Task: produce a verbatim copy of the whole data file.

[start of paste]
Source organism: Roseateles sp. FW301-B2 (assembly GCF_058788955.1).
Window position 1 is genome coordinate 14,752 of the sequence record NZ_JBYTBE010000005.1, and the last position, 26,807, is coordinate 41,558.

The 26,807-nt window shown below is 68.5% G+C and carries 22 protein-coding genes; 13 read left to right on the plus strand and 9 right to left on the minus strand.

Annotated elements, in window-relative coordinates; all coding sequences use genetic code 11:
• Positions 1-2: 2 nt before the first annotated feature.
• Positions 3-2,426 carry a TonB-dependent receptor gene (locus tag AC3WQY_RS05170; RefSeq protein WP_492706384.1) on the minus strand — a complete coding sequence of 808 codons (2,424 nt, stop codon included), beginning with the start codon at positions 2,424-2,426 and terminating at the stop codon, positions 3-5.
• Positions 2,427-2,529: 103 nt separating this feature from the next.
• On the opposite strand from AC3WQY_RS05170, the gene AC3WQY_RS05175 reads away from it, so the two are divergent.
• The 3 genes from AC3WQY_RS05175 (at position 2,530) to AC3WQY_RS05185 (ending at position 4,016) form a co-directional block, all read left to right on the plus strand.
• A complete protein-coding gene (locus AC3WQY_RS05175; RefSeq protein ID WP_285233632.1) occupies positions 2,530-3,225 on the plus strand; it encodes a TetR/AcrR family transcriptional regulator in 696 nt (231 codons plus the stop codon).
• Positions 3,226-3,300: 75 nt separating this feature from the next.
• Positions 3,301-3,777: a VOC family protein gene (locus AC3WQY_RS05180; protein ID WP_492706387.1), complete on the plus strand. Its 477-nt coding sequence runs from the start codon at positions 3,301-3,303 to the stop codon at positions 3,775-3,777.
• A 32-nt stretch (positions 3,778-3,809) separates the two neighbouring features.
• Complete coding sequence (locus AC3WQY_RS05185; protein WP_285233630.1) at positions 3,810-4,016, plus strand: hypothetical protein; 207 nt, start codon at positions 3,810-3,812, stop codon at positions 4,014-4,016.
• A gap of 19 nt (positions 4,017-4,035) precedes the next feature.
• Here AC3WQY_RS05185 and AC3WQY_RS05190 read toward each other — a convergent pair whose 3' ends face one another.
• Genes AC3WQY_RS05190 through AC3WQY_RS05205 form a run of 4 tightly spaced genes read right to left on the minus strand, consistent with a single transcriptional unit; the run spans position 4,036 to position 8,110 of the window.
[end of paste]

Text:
Source organism: Roseateles sp. FW301-B2 (assembly GCF_058788955.1).
Window position 1 is genome coordinate 14,752 of the sequence record NZ_JBYTBE010000005.1, and the last position, 26,807, is coordinate 41,558.

The 26,807-nt window shown below is 68.5% G+C and carries 22 protein-coding genes; 13 read left to right on the plus strand and 9 right to left on the minus strand.

Annotated elements, in window-relative coordinates; all coding sequences use genetic code 11:
• Positions 1-2: 2 nt before the first annotated feature.
• Positions 3-2,426 carry a TonB-dependent receptor gene (locus tag AC3WQY_RS05170; RefSeq protein WP_492706384.1) on the minus strand — a complete coding sequence of 808 codons (2,424 nt, stop codon included), beginning with the start codon at positions 2,424-2,426 and terminating at the stop codon, positions 3-5.
• Positions 2,427-2,529: 103 nt separating this feature from the next.
• On the opposite strand from AC3WQY_RS05170, the gene AC3WQY_RS05175 reads away from it, so the two are divergent.
• The 3 genes from AC3WQY_RS05175 (at position 2,530) to AC3WQY_RS05185 (ending at position 4,016) form a co-directional block, all read left to right on the plus strand.
• A complete protein-coding gene (locus AC3WQY_RS05175; RefSeq protein ID WP_285233632.1) occupies positions 2,530-3,225 on the plus strand; it encodes a TetR/AcrR family transcriptional regulator in 696 nt (231 codons plus the stop codon).
• Positions 3,226-3,300: 75 nt separating this feature from the next.
• Positions 3,301-3,777: a VOC family protein gene (locus AC3WQY_RS05180; protein ID WP_492706387.1), complete on the plus strand. Its 477-nt coding sequence runs from the start codon at positions 3,301-3,303 to the stop codon at positions 3,775-3,777.
• A 32-nt stretch (positions 3,778-3,809) separates the two neighbouring features.
• Complete coding sequence (locus AC3WQY_RS05185; protein WP_285233630.1) at positions 3,810-4,016, plus strand: hypothetical protein; 207 nt, start codon at positions 3,810-3,812, stop codon at positions 4,014-4,016.
• A gap of 19 nt (positions 4,017-4,035) precedes the next feature.
• Here AC3WQY_RS05185 and AC3WQY_RS05190 read toward each other — a convergent pair whose 3' ends face one another.
• Genes AC3WQY_RS05190 through AC3WQY_RS05205 form a run of 4 tightly spaced genes read right to left on the minus strand, consistent with a single transcriptional unit; the run spans position 4,036 to position 8,110 of the window.